#4. The long days of constant discomfort.

Cold sores do not have to be suffered in silence. There are ways to reduce the discomfort and eliminate the sore sooner. For pain, use an OTC medication to numb the skin and use ice packs to dull the heat and stinging sensation. To reduce the length of the outbreak invest in The Inhibitor. It is a handy device that is not only a preventative. It is also useful for helping to heal cold sore lesions.

#5. Not being able to kiss anyone.

Again, this is another reality that cannot be changed. Kissing a loved one is a very easy way to pass on the sore to them. Keeping some distance is the best option. However, as long as people are careful with their hygiene it is still possible to hold hands and hug.

#6. The risk of developing scars.

Cold sores that are allowed to heal on their own will rarely leave any mark behind. Help this to happen by ignoring the urge to pick at or pop the blisters. Keep crusted sores soft with a gentle lip balm (toss out after the sore has healed) and keep the skin hydrated by drinking plenty of water. This will reduce itching and help the sore to heal faster.

#7. Worrying about when the next cold sore will appear.

Be proactive about preventing cold sores. Practice stress reduction methods, avoid excessive amounts of sunlight and eat a healthy diet that includes whole milk. Purchase The Inhibitor and read all of the information that comes with the device. Women need to be particularly aware just prior to their menstrual cycle because hormonal fluctuations are known to trigger outbreaks.

Sadly, there is no way to promise anyone that they will be free from the risk of ever developing a cold sore again. That does not mean that understanding common triggers and using preventative devices and other tips are not worth the effort. Many people find long term relief when they are proactive about addressing their cold sores. It is possible to reduce the length and severity of an outbreak and, in many cases, to stop it in its tracks.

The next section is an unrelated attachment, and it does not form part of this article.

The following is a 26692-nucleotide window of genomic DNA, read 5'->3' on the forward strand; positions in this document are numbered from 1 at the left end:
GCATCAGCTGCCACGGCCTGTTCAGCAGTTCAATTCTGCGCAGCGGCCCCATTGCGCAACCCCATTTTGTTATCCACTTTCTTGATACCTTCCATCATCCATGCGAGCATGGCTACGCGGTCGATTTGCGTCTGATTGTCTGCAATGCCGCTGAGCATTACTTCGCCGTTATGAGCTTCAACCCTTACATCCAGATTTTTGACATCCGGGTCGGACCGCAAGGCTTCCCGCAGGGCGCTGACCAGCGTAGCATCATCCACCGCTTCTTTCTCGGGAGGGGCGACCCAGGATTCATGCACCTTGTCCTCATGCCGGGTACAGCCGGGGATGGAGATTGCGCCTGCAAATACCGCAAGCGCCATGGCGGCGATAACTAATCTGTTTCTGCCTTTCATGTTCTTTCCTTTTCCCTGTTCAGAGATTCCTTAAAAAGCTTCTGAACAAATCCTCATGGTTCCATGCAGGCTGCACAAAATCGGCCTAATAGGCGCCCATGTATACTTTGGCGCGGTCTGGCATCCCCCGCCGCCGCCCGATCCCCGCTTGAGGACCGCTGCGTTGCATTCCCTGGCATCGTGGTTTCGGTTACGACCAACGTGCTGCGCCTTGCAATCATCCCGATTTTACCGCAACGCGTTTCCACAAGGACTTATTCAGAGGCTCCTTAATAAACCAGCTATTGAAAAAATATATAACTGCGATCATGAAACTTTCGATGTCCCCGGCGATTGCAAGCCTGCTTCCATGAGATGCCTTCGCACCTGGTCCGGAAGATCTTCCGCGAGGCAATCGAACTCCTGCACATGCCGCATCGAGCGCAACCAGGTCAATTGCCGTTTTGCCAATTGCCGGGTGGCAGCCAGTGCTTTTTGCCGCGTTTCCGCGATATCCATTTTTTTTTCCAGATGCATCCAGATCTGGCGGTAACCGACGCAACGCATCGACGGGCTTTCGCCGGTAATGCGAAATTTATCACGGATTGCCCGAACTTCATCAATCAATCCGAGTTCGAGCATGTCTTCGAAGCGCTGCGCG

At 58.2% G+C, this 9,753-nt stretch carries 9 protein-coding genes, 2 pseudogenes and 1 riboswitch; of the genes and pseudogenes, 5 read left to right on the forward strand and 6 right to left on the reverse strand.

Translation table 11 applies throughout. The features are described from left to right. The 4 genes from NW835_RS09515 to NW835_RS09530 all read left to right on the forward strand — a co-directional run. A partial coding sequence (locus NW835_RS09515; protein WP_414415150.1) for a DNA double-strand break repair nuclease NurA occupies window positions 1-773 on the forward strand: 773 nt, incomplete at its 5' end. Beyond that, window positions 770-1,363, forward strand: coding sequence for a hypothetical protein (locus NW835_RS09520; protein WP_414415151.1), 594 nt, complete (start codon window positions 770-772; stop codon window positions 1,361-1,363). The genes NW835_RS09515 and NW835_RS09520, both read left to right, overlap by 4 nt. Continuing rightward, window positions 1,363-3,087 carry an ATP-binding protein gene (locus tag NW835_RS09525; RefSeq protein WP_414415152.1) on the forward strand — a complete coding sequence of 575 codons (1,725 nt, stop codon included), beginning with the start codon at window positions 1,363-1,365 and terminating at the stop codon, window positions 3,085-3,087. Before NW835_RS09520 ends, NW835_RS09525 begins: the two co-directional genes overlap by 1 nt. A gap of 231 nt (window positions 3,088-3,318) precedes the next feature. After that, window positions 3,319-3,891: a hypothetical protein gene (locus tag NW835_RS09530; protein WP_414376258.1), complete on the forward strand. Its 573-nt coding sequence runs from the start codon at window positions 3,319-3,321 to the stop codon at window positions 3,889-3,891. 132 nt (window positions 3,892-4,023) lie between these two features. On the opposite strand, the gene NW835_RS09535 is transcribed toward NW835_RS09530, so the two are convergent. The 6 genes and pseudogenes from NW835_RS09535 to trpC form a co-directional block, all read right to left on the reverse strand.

Treating Cold Sores: The Worst Advice We Have Ever Heard

A quick Google search will reveal a solution for any problem. Bad breath? Solved. Headaches? No problem. Cancer? Easily fixed. It is possible to find answers to many problems online, but everyone has to be careful before they try any solutions. There are many that will do more harm than good. Obviously, a life-threatening health crisis requires professional medical treatment, but even less serious health concerns are made worse with some of the “remedies” suggested. Here are some of the worst we have found for dealing with cold sores.

Popping the Blister
This is the most common “treatment” used and it is one of the most dangerous. First, the human body behaves a certain way for a reason. The fluid inside a blister and the layer of skin holding the fluid in are both protecting the sensitive new skin underneath. Popping the blister exposes the skin before it is ready and increases the risk of a secondary infection. Secondly, the fluid contains the virus that causes cold sores. Popping a blister increases the chance of additional sores and makes it easy to spread the virus to others.

Using Polish Remover
Many swear by applying nail polish remover to a cold sore to dry it out faster. This tip includes two bad ideas. One is popping the blister (see above) and the other is applying the polish remover to the raw lesion. Not only will this hurt tremendously, it is also risky for the skin. Nail polish remover is acetone and this chemical absorbs oils from the skin, leaving it red, itchy and chapped. The already uncomfortable and damaged skin around the cold sore will only hurt more and it may require longer to heal.

Lighting a Match
This advice directs people to light a match, blow it out and press it onto the cold sore. There is no science or sense in this suggestion. In addition, cold sores often cause a painful burning sensation. Why would anyone want to make it worse?

Using Bodily Fluids
These next two pieces of advice win for being the most disgusting suggestions. Treating cold sores naturally is appealing to many people, but using ear wax or urine is just a little too natural. American research studies have shown that ear wax (cerumen) has anti-fungal and antibacterial properties, but cold sores are caused by a virus and not a bacteria or fungus. The wax does shield the sore and that shielding may help the healing process. However, petroleum jelly or lip balm will do the same. Many websites claim that cerumen has been proven by Russian scientists to be a cure for herpes sores, but no evidence of these studies has been found. As for urine, it does contain urea and that is an ingredient used in cold sore medications. However, it is not the only ingredient medications contain and urea is not all that is in urine. Cold sores already cause enough embarrassment. Do people really want to also walk around with urine and ear wax smeared on their face?

There are no cures for cold sores, but there are legitimate treatments that prevent them from forming and heal faster those that do form. These remedies are not disgusting or painful. There is no reason for anyone to take risks with their health when safe, clinically-proven solutions are available.

Join the tens of thousands who have tried the Cold Sore and Viral Inhibitor to help prevent their cold sores from breaking out. These Inhibitors do not require prescriptions, drugs, creams or ointments and are an non-invasive solution to cold sore outbreaks.